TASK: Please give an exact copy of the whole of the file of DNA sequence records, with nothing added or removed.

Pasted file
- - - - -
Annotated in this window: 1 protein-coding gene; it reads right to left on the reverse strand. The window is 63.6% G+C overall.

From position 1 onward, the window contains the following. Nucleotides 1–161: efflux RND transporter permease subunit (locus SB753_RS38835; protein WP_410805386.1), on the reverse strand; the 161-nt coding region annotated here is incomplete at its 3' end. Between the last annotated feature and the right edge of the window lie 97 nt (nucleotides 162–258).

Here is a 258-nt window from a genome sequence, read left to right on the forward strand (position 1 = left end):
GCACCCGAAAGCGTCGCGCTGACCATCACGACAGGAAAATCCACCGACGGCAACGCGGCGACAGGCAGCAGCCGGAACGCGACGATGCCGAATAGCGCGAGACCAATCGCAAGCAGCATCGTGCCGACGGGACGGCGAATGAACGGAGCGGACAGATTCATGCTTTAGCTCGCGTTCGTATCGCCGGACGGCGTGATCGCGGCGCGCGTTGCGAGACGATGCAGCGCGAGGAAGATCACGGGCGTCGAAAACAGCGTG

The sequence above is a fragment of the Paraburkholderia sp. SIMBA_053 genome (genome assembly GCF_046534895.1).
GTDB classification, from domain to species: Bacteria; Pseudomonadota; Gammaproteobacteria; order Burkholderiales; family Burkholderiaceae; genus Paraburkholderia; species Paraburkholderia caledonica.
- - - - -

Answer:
Annotated in this window: 1 protein-coding gene; it reads right to left on the reverse strand. The window is 63.6% G+C overall.

From position 1 onward, the window contains the following. Nucleotides 1–161: efflux RND transporter permease subunit (locus SB753_RS38835; protein WP_410805386.1), on the reverse strand; the 161-nt coding region annotated here is incomplete at its 3' end. Between the last annotated feature and the right edge of the window lie 97 nt (nucleotides 162–258).

Here is a 258-nt window from a genome sequence, read left to right on the forward strand (position 1 = left end):
GCACCCGAAAGCGTCGCGCTGACCATCACGACAGGAAAATCCACCGACGGCAACGCGGCGACAGGCAGCAGCCGGAACGCGACGATGCCGAATAGCGCGAGACCAATCGCAAGCAGCATCGTGCCGACGGGACGGCGAATGAACGGAGCGGACAGATTCATGCTTTAGCTCGCGTTCGTATCGCCGGACGGCGTGATCGCGGCGCGCGTTGCGAGACGATGCAGCGCGAGGAAGATCACGGGCGTCGAAAACAGCGTG

The sequence above is a fragment of the Paraburkholderia sp. SIMBA_053 genome (genome assembly GCF_046534895.1).
GTDB classification, from domain to species: Bacteria; Pseudomonadota; Gammaproteobacteria; order Burkholderiales; family Burkholderiaceae; genus Paraburkholderia; species Paraburkholderia caledonica.